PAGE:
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Forecasting Global Cholera Outbreaks

Global cholera outbreaks, due to water or food contaminated with Vibrio cholerae, affect 3-5 million people each year with an estimated  100,000-130,000 deaths.  Cholera outbreaks are increasing, particularly in Haiti where more than 320,000 cases have been reported, resulting in 5,000 deaths since October 2010.

Prior to the devastating earthquake, Haiti had been free of this debilitating disease for more than 100 years. Civil unrest in the country has resulted in the delayed chlorination of water and development of cholera treatment training programs.  With the rainy season approaching, Haiti is preparing for new outbreaks. CTK has sent their Cholera rapid test to Haiti which can detect and differentiate 09 serotype in addition to 0139.

Incubation period for the disease is 1-5 days followed by severe watery diarrhea which has a “rice water” appearance and fishy odor.  In patients with severe disease, the stool volume can exceed 250 mL/kg during the first 24 hours. Cholera is sometimes accompanied by vomiting, resulting in dehydration and eventual death if proper treatment is not provided.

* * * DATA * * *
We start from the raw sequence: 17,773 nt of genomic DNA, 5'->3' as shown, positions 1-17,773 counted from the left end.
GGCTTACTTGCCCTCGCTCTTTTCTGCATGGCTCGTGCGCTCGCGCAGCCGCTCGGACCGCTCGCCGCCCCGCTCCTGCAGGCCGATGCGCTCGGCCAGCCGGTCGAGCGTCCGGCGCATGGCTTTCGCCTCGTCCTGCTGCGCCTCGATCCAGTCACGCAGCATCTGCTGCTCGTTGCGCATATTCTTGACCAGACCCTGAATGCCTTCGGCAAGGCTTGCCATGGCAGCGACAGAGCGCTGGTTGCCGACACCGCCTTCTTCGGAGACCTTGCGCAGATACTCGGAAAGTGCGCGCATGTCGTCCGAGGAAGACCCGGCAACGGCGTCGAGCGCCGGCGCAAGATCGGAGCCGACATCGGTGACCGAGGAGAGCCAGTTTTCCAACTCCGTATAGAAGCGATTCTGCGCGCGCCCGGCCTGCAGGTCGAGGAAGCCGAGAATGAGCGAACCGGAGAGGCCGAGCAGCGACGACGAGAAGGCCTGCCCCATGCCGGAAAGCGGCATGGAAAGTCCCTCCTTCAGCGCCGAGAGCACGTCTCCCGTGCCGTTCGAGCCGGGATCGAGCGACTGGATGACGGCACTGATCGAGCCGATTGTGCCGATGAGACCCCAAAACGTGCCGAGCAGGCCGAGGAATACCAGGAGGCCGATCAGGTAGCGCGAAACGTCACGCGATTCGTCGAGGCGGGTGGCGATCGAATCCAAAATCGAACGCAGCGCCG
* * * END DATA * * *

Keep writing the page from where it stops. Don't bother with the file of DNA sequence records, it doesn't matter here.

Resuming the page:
After a 10 year study of Sub-Saharan Africa, researches have noted that there is a correlation between a two fold increase in cholera cases when temperatures are higher by 1°C and rainfall greater by 200 mm.  Cholera cases have also been reported at alarming levels in Cameroon, Chad, Niger and Nigeria.  The Florida Health department isolated and identified 13 cases of cholera in December 2010 noting them to be the same strain as that in Haiti.

The rainy season is approaching and infections are expected to increase.  Clean water and hydration salts are urgently needed to prevent further deaths.